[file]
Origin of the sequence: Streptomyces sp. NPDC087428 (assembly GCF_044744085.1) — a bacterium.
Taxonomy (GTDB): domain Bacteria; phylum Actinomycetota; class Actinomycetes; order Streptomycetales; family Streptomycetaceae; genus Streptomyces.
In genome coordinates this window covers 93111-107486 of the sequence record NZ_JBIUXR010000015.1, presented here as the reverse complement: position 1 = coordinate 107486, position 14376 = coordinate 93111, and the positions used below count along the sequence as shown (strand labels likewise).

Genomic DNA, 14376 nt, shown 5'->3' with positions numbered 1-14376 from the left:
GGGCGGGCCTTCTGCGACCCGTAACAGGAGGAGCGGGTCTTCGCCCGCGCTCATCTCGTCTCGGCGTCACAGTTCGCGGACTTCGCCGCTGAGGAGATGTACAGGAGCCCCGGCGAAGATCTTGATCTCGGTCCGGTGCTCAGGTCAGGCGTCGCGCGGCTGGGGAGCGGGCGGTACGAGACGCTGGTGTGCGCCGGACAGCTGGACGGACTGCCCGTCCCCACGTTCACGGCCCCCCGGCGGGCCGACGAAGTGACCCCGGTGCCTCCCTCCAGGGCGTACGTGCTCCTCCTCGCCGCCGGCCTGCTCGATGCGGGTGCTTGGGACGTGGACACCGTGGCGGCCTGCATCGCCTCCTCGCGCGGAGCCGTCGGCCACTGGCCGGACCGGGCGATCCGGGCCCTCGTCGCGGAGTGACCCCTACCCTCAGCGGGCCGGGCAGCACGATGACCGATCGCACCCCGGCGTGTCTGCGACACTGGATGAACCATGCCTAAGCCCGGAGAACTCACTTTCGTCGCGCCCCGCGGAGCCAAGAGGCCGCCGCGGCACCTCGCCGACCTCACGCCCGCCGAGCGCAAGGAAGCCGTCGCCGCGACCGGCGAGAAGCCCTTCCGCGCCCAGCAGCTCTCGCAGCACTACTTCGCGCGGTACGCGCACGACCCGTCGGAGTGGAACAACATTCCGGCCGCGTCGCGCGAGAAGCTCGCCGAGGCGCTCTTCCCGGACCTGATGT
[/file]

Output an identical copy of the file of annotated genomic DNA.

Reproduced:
Origin of the sequence: Streptomyces sp. NPDC087428 (assembly GCF_044744085.1) — a bacterium.
Taxonomy (GTDB): domain Bacteria; phylum Actinomycetota; class Actinomycetes; order Streptomycetales; family Streptomycetaceae; genus Streptomyces.
In genome coordinates this window covers 93111-107486 of the sequence record NZ_JBIUXR010000015.1, presented here as the reverse complement: position 1 = coordinate 107486, position 14376 = coordinate 93111, and the positions used below count along the sequence as shown (strand labels likewise).

Genomic DNA, 14376 nt, shown 5'->3' with positions numbered 1-14376 from the left:
GGGCGGGCCTTCTGCGACCCGTAACAGGAGGAGCGGGTCTTCGCCCGCGCTCATCTCGTCTCGGCGTCACAGTTCGCGGACTTCGCCGCTGAGGAGATGTACAGGAGCCCCGGCGAAGATCTTGATCTCGGTCCGGTGCTCAGGTCAGGCGTCGCGCGGCTGGGGAGCGGGCGGTACGAGACGCTGGTGTGCGCCGGACAGCTGGACGGACTGCCCGTCCCCACGTTCACGGCCCCCCGGCGGGCCGACGAAGTGACCCCGGTGCCTCCCTCCAGGGCGTACGTGCTCCTCCTCGCCGCCGGCCTGCTCGATGCGGGTGCTTGGGACGTGGACACCGTGGCGGCCTGCATCGCCTCCTCGCGCGGAGCCGTCGGCCACTGGCCGGACCGGGCGATCCGGGCCCTCGTCGCGGAGTGACCCCTACCCTCAGCGGGCCGGGCAGCACGATGACCGATCGCACCCCGGCGTGTCTGCGACACTGGATGAACCATGCCTAAGCCCGGAGAACTCACTTTCGTCGCGCCCCGCGGAGCCAAGAGGCCGCCGCGGCACCTCGCCGACCTCACGCCCGCCGAGCGCAAGGAAGCCGTCGCCGCGACCGGCGAGAAGCCCTTCCGCGCCCAGCAGCTCTCGCAGCACTACTTCGCGCGGTACGCGCACGACCCGTCGGAGTGGAACAACATTCCGGCCGCGTCGCGCGAGAAGCTCGCCGAGGCGCTCTTCCCGGACCTGATGT